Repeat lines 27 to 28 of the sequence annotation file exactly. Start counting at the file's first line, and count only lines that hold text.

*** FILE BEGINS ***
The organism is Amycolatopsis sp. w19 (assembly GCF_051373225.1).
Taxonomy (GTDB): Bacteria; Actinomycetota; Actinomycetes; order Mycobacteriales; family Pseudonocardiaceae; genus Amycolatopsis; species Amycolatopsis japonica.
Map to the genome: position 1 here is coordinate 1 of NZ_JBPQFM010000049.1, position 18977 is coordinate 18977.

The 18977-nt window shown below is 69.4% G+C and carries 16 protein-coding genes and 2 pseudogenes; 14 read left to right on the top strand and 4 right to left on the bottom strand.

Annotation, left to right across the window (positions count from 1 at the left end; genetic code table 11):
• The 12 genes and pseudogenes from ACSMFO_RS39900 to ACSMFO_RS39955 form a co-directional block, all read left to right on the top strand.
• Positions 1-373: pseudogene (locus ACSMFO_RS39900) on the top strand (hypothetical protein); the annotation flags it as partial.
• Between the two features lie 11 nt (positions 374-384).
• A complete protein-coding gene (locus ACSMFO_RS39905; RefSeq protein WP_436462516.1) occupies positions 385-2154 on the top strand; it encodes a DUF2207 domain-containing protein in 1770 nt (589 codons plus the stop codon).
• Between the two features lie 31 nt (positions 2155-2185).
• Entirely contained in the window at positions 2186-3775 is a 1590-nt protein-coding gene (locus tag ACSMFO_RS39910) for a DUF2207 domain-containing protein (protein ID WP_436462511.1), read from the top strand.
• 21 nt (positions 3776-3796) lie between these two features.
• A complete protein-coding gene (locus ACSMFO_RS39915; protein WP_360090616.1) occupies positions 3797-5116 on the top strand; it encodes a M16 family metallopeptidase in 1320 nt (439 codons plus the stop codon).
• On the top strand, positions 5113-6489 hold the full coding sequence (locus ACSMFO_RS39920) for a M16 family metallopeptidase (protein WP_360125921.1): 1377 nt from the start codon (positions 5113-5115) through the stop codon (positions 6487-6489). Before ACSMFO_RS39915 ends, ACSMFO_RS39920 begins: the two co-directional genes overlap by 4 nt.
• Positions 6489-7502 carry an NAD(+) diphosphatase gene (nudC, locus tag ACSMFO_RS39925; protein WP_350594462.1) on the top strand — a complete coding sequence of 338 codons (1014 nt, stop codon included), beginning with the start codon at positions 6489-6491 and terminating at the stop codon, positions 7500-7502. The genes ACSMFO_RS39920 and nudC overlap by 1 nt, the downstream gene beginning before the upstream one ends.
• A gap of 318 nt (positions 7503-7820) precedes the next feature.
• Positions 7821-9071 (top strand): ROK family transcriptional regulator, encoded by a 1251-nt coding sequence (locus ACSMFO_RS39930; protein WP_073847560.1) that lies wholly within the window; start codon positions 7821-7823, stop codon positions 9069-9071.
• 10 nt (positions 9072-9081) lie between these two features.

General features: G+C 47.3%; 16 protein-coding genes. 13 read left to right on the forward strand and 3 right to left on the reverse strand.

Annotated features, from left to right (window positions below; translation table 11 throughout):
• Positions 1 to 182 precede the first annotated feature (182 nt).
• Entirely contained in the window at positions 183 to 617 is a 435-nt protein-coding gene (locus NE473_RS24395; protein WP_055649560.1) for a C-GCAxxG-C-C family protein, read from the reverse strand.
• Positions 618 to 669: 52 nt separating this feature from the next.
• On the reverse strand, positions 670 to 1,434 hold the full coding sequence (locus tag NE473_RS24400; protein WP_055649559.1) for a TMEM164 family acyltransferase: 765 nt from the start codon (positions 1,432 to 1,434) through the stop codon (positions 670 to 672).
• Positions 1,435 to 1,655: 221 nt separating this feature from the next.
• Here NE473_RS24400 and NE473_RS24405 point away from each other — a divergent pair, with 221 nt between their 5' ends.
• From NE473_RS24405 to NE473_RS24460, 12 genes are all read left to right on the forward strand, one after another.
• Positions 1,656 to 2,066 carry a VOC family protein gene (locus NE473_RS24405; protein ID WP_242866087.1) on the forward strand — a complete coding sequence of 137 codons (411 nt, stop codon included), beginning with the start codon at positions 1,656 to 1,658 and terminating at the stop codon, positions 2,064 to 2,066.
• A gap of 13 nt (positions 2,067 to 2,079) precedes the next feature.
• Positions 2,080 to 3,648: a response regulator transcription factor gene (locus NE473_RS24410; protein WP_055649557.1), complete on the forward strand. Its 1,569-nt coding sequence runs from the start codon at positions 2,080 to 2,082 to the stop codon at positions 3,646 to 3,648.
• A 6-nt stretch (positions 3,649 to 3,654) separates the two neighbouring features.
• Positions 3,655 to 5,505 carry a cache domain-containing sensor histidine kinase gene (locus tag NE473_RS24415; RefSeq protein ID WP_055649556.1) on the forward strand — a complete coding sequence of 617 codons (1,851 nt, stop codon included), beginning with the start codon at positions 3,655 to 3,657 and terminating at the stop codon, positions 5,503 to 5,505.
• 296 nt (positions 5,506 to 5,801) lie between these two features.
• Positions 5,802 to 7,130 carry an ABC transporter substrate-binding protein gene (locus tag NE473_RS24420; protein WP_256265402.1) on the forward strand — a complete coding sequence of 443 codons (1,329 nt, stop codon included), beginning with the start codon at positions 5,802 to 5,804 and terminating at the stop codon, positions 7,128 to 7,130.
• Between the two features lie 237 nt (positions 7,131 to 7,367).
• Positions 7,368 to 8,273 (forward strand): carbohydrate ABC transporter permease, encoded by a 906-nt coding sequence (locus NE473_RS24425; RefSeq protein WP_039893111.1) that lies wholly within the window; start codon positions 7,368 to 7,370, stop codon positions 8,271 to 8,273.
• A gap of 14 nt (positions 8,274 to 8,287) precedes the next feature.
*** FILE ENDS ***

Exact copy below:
• From NE473_RS24405 to NE473_RS24460, 12 genes are all read left to right on the forward strand, one after another.
• Positions 1,656 to 2,066 carry a VOC family protein gene (locus NE473_RS24405; protein ID WP_242866087.1) on the forward strand — a complete coding sequence of 137 codons (411 nt, stop codon included), beginning with the start codon at positions 1,656 to 1,658 and terminating at the stop codon, positions 2,064 to 2,066.